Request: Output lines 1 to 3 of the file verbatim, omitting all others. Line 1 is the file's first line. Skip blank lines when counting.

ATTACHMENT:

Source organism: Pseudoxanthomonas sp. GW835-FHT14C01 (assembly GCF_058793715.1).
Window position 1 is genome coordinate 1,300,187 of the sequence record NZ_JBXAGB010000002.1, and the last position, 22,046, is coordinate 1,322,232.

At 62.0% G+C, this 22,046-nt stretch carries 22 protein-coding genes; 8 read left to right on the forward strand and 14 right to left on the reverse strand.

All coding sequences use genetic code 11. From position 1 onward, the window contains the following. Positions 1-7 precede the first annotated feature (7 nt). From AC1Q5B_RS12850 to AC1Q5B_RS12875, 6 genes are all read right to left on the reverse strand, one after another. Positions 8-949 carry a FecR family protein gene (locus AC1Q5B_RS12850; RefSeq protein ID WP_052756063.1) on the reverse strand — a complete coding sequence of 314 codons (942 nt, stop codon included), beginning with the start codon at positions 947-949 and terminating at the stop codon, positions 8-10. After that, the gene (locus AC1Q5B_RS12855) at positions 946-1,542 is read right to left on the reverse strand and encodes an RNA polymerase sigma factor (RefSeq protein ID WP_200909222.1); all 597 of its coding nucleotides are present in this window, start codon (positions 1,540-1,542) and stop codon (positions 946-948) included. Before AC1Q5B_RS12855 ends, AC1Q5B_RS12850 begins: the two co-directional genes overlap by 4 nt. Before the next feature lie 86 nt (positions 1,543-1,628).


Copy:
Source organism: Pseudoxanthomonas sp. GW835-FHT14C01 (assembly GCF_058793715.1).
Window position 1 is genome coordinate 1,300,187 of the sequence record NZ_JBXAGB010000002.1, and the last position, 22,046, is coordinate 1,322,232.

At 62.0% G+C, this 22,046-nt stretch carries 22 protein-coding genes; 8 read left to right on the forward strand and 14 right to left on the reverse strand.